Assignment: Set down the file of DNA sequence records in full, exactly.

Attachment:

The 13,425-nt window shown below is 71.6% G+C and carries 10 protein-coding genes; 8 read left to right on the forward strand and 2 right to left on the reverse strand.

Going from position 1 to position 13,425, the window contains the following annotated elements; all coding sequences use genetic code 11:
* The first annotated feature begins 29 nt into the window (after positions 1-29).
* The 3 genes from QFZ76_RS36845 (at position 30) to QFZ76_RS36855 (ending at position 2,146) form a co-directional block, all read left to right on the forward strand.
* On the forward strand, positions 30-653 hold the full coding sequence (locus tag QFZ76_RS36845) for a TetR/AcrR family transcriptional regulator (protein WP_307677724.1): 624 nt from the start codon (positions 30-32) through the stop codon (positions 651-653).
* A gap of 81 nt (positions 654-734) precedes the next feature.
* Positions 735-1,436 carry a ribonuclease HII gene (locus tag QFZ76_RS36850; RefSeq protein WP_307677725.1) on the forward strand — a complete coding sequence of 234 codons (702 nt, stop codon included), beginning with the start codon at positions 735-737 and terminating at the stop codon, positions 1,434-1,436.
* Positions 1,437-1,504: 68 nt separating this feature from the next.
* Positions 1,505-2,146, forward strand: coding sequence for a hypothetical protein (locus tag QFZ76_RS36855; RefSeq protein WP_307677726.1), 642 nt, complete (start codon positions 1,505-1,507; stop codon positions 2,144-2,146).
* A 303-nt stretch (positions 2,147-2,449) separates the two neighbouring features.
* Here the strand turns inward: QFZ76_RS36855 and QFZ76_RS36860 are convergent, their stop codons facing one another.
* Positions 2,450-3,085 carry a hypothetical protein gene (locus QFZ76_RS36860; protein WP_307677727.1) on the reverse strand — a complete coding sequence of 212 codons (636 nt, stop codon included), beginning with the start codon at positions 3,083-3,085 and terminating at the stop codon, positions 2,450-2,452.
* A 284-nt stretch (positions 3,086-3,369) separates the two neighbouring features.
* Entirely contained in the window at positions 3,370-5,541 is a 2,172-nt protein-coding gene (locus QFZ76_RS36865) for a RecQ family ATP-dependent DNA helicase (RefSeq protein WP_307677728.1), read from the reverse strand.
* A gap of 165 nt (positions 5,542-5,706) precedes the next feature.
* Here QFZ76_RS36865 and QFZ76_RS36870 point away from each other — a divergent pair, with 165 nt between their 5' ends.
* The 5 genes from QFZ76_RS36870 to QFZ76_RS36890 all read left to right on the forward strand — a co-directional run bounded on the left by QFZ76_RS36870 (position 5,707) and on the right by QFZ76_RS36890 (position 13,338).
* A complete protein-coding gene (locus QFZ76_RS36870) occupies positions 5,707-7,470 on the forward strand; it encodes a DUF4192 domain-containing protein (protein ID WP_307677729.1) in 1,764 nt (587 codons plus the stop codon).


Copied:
The 13,425-nt window shown below is 71.6% G+C and carries 10 protein-coding genes; 8 read left to right on the forward strand and 2 right to left on the reverse strand.

Going from position 1 to position 13,425, the window contains the following annotated elements; all coding sequences use genetic code 11:
* The first annotated feature begins 29 nt into the window (after positions 1-29).
* The 3 genes from QFZ76_RS36845 (at position 30) to QFZ76_RS36855 (ending at position 2,146) form a co-directional block, all read left to right on the forward strand.
* On the forward strand, positions 30-653 hold the full coding sequence (locus tag QFZ76_RS36845) for a TetR/AcrR family transcriptional regulator (protein WP_307677724.1): 624 nt from the start codon (positions 30-32) through the stop codon (positions 651-653).
* A gap of 81 nt (positions 654-734) precedes the next feature.
* Positions 735-1,436 carry a ribonuclease HII gene (locus tag QFZ76_RS36850; RefSeq protein WP_307677725.1) on the forward strand — a complete coding sequence of 234 codons (702 nt, stop codon included), beginning with the start codon at positions 735-737 and terminating at the stop codon, positions 1,434-1,436.
* Positions 1,437-1,504: 68 nt separating this feature from the next.
* Positions 1,505-2,146, forward strand: coding sequence for a hypothetical protein (locus tag QFZ76_RS36855; RefSeq protein WP_307677726.1), 642 nt, complete (start codon positions 1,505-1,507; stop codon positions 2,144-2,146).
* A 303-nt stretch (positions 2,147-2,449) separates the two neighbouring features.
* Here the strand turns inward: QFZ76_RS36855 and QFZ76_RS36860 are convergent, their stop codons facing one another.
* Positions 2,450-3,085 carry a hypothetical protein gene (locus QFZ76_RS36860; protein WP_307677727.1) on the reverse strand — a complete coding sequence of 212 codons (636 nt, stop codon included), beginning with the start codon at positions 3,083-3,085 and terminating at the stop codon, positions 2,450-2,452.
* A 284-nt stretch (positions 3,086-3,369) separates the two neighbouring features.
* Entirely contained in the window at positions 3,370-5,541 is a 2,172-nt protein-coding gene (locus QFZ76_RS36865) for a RecQ family ATP-dependent DNA helicase (RefSeq protein WP_307677728.1), read from the reverse strand.
* A gap of 165 nt (positions 5,542-5,706) precedes the next feature.
* Here QFZ76_RS36865 and QFZ76_RS36870 point away from each other — a divergent pair, with 165 nt between their 5' ends.
* The 5 genes from QFZ76_RS36870 to QFZ76_RS36890 all read left to right on the forward strand — a co-directional run bounded on the left by QFZ76_RS36870 (position 5,707) and on the right by QFZ76_RS36890 (position 13,338).
* A complete protein-coding gene (locus QFZ76_RS36870) occupies positions 5,707-7,470 on the forward strand; it encodes a DUF4192 domain-containing protein (protein ID WP_307677729.1) in 1,764 nt (587 codons plus the stop codon).